Front Page Titles (by Subject) SUPPLEMENT * The Examination of Citizenness Roland at the Abbey, taken from Dulaure's paper called the Thermometre du Jour, of the 21 st and 22 d June, 1793. - An Appeal to Impartial Posterity, by Citizenness Roland
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SUPPLEMENT * The Examination of Citizenness Roland at the Abbey, taken from Dulaure’s paper called the Thermometre du Jour, of the 21 st and 22 d June, 1793. - Jeanne Marie Roland de la Platière, An Appeal to Impartial Posterity, by Citizenness Roland 
An Appeal to Impartial Posterity, by Citizenness Roland, wife of the Minister of the Home Department, or A Collection of Pieces written by her during her Confinement in the Prisons of the Abbey and St. Pelagie, Part I (London: J. Johnson, 1795). Vol. 2.
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I consider it as an indispensable duty, whatever may be the prejudices of the public, to afford to persons accused the means of making known their justification. This it is that induces me to publish the examination of citizenness Roland. None but cowards, and men strangers to all equity, can blame this conduct. Dulaure.
The 12th of June, Louvet, an administrator of the police, repaired to the Abbey to examine citizenness Roland.
Question. Are you not acquainted with the troubles which agitated the republic during and after the administration of citizen Roland, your husband?
Answer. These things were known to me, in like manner as to every one else, by conversations and the public papers.
Observed. That this negative manner of answering a question is not satisfactory, newspapers not giving that intimate knowledge which I must have had of public affairs.
Answer. I was not bound to acquire any such knowledge, since as a woman I had no business to interfere in them.
Question. Had you no knowledge of a plan for a federative republic, and for detaching the departments from Paris?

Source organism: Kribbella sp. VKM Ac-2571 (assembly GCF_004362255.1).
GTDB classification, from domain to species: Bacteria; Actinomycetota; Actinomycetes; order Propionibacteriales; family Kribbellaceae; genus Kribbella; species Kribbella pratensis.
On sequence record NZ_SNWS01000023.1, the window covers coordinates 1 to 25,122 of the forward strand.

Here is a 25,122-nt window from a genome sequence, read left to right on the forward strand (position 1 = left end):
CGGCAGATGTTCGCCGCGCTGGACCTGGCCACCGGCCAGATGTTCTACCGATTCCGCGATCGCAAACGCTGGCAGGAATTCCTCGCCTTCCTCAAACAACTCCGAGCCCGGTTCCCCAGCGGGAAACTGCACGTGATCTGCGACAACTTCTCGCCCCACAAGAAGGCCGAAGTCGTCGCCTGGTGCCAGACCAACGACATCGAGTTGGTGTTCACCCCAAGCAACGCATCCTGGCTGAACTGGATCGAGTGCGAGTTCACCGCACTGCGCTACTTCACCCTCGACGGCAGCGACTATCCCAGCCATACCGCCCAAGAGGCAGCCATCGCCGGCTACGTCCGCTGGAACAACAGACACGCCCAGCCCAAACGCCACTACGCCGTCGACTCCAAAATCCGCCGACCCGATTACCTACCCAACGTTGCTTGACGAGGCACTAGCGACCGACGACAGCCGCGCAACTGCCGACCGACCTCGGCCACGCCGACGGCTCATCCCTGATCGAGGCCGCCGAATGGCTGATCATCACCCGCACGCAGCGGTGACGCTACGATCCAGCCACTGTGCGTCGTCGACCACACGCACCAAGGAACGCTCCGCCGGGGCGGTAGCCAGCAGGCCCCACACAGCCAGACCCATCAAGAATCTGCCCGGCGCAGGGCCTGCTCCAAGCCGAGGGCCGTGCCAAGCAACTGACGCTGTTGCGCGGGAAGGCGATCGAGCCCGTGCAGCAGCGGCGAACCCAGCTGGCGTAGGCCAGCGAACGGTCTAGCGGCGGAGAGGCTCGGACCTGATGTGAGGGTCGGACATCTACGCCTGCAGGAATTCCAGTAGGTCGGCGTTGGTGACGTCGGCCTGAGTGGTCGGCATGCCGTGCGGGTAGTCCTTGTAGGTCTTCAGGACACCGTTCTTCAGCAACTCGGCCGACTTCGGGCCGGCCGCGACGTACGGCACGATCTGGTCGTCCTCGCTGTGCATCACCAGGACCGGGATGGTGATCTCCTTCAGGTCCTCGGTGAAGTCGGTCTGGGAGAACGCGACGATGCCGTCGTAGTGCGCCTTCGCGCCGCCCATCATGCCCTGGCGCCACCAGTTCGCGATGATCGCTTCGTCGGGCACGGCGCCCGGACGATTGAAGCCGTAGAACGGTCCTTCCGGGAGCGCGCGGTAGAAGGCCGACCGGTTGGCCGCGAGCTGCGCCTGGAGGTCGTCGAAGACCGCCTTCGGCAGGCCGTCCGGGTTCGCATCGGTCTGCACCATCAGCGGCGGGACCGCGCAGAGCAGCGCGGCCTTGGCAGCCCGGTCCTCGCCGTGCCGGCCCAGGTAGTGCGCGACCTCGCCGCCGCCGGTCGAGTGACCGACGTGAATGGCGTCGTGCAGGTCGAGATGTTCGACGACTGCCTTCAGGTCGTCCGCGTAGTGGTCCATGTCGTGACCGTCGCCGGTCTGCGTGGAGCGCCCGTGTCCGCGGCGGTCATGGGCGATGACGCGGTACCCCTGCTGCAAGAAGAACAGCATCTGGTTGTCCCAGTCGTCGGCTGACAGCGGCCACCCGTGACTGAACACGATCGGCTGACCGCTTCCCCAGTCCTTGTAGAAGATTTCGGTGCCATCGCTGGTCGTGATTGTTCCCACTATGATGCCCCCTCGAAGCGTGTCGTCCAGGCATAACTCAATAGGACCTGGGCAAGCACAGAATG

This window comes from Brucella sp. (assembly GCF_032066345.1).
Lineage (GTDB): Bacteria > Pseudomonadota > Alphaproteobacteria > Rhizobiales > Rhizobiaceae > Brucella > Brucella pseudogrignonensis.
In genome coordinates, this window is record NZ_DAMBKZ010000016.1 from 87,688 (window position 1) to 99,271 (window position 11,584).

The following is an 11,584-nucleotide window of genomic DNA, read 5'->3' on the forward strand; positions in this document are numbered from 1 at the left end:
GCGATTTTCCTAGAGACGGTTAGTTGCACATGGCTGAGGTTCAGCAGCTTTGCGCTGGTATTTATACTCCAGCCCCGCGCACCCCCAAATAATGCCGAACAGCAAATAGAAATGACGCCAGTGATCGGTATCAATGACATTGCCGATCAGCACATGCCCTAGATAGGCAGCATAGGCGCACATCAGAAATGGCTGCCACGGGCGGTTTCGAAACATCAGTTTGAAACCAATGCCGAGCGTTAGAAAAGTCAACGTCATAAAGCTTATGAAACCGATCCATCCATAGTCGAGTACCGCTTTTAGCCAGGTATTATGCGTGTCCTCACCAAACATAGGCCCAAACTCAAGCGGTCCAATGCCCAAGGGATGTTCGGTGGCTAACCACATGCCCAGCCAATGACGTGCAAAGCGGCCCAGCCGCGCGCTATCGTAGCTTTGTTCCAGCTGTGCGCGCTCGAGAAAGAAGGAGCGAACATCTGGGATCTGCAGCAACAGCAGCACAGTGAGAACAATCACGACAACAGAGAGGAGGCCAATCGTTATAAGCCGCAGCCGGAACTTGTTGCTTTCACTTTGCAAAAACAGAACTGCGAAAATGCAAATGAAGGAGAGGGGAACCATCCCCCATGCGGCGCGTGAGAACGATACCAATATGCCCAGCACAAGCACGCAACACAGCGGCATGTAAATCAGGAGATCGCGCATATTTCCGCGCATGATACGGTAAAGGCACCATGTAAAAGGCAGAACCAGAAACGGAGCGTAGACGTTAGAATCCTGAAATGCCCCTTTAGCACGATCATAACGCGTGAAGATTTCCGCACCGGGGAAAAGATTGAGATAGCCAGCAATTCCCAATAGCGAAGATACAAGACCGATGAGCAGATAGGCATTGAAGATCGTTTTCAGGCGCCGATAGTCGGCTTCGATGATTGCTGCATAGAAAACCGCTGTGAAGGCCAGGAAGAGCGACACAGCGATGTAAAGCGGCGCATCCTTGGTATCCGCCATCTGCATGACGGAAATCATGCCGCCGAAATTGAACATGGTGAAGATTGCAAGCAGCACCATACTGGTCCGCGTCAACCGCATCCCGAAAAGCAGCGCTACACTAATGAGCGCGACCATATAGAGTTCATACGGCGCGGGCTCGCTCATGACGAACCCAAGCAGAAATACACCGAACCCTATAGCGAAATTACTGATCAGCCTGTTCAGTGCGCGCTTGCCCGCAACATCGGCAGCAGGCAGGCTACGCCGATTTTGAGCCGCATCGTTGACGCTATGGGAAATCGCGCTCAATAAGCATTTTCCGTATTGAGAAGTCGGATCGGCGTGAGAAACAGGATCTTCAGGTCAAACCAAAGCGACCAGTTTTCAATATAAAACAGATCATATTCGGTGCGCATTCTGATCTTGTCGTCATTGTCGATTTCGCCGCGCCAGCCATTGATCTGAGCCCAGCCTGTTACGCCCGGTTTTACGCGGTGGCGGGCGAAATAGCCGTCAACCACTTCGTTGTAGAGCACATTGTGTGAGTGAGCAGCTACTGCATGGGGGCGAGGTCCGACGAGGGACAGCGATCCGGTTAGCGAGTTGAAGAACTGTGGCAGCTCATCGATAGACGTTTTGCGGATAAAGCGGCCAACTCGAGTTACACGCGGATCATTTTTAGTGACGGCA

Answer. I never heard of any such thing: I can say, on the contrary, that Roland, and all the persons I was in the habit of seeing, constantly spoke in my presence of the expediency of maintaining the unity of the republic, as tending to give it greater force; of the consequent necessity of preserving an equilibrium between all the departments; of their with that Paris might do nothing to excite the jealousy of the rest; and of their desire to see justice and liberty prevail throughout France, and to concur in the maintenance of the same.
Observed. That if those persons spoke of justice and liberty without equality, their principles were reprehensible.
Answer. In my opinion, as well as in that of the persons in question, equality is the necessary consequence of justice and liberty.
Question. Who were the persons that composed Roland’s society and yours?
Answer. His old friends, and those with whom he had business to transact.
Observed. That it would be desirable to know the names of the citizens and citizennesses, with whom I was in the greatest habits of intimacy.
Answer. Those with whom I was most intimate are generally known, and most assuredly nobody came to my house in secret.
Observed. That I could certainly name those who the most frequently visited the minister, and formed his private parties.
Answer. As a man in office, Roland sometimes received a hundred persons in a day, not one of whom I saw. As to myself, I never had any extensive circle of visitors; but sometimes gave a dinner to my husband’s colleagues, and to the persons with whom they were any way connected.
Question. Had you no knowledge of writings sent to the departments to provoke them to rise against Paris?
Answer. I never heard of any such thing.
Observed. That Roland while minister had however set up offices of public opinion in the departments, and that it appeared that sums of money were set apart for that purpose.